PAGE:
Khalil Mack didn't show up to work today.
He was contractually obligated to be at the Raiders' mandatory minicamp, which started Tuesday, but Mack made the decision to not attend in an effort to coax a new contract from the team.
Mack is entering the final year of his rookie contract, which is set to pay him $13.9 million in 2018. He's looking for a deal that would make him one of the NFL's highest-paid players – a deal that's in line with the 2016 NFL Defensive Player of the Year's reputation and production.
Mack previously skipped voluntary offseason workouts, but, as the name suggests, those weren't truly mandatory to attend. Now that Mack is missing mandatory team activities, he's officially holding out and the Raiders can fine him for truancy.
But fining Mack won't bring him back into the fold anytime soon, as there's ample evidence to suggest that the All-Pro defensive end is willing to hold out until August – a period that would include the start of training camp – if he doesn't get a new deal.
The holdout has received preemptive backlash from Raiders fans and coaches, with defensive coordinator Paul Guenther saying earlier this month that Mack will "have a lot of catching up to do."
But any hand-wringing over Mack's holdout is wasted energy, because until teams need to trim their rosters to 75 men, the holdout is inconsequential.
I have three reasons for you:
1. Mack plays a plug-and-play position
Guenther might be concerned about Mack getting up to speed with the Raiders' new defense, but, frankly, that's a lame scare tactic that he didn't need to practice.
Yes, Mack is behind when it comes to the new defense, but he'll need 72 hours (maybe 48 – I don't know) to be ready for the start of the season.
Professional football is far more complicated than the average fan believes, but Mack's role in Guenter's 4-3 defense might be the exception to that truth.
While Mack was a rover in the Raiders' previous defensive scheme, which had a hybrid front that used edge rushers as a keystone – sometimes creating a traditional four-man front, sometimes playing outside linebacker, sometimes setting an edge, sometimes rushing the quarterback – Mack's defensive end role in Guenther's 4-3 system couldn't be easier: go hit the guy who has the ball.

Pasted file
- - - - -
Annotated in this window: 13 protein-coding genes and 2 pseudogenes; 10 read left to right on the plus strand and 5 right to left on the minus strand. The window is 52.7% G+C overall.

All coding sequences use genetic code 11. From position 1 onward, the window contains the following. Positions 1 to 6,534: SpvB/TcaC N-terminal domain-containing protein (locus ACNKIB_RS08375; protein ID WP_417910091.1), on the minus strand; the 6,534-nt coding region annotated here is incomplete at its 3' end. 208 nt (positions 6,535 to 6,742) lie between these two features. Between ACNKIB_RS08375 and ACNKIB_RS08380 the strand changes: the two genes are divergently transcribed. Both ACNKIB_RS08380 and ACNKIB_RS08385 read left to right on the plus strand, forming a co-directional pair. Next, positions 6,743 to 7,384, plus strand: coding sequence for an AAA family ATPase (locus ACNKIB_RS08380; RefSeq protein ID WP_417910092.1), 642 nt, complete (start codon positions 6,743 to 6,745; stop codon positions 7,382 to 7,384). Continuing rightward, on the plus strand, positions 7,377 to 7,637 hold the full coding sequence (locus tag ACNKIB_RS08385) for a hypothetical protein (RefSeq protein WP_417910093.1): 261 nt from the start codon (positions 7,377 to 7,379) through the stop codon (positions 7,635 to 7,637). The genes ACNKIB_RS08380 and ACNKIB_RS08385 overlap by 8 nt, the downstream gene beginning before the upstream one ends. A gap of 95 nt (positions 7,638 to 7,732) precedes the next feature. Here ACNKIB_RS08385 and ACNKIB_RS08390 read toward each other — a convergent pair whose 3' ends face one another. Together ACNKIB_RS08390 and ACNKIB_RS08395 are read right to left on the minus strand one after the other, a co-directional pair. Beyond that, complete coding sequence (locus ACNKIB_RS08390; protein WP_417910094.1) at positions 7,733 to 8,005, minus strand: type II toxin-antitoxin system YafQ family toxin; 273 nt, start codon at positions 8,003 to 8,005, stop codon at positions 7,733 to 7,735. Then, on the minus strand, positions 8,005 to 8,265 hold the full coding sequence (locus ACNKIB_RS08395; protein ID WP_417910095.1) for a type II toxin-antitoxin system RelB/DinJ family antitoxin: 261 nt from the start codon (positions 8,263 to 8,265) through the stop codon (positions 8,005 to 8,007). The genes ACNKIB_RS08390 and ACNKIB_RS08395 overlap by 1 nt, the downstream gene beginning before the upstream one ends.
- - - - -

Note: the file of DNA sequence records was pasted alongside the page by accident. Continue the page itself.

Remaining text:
Yes, it's slightly more complicated than that, but not by much. I doubt Mack is asked to set an edge all season. One of the main reasons Guenther was hired was because his system would better utilize Mack's prodigious skills, and the way it'll do that is by giving him one job that he can do as well as anyone on the planet.
No matter what you think of Mack's cognitive abilities, I'm sure he can learn a few new plays, especially when all of them ask him to do one thing: blow stuff up.
2. He's worth every penny
If you're concerned about Mack missing time, you've taken a side in this showdown – you're with the team. If that's your prerogative, that's fine, but be open and honest about it.
Mack is looking for a massive payday – to become the first $20-million-per-year defensive player – and anyone who has seen him play knows that he's worth it. But he only has one negotiation tactic that can expedite the deal – a holdout. He's holding out because he's worth the deal he's asking for and he wants the security that comes with a new deal in place before the start of the season. If he didn't, what would be the Raiders' incentive to get something done?
3. It's advantageous for everyone to wait
The real showdown isn't between Mack and the Raiders – things are amicable there – it's really between Aaron Donald and the Rams.
Mack and Donald are both due new contracts, and both deserve to be the highest paid player in the NFL.
And so we have a bit of a game of chicken between four parties – the Rams, Donald, the Raiders, and Mack. Who will blink first?
It beats me, but it's advantageous to wait, as whichever player signs first re-sets the market and makes the second contract easy to negotiate.
There will be a resolution, but in the meantime, there's no reason for Mack to be on the field, risking injury and millions of dollars.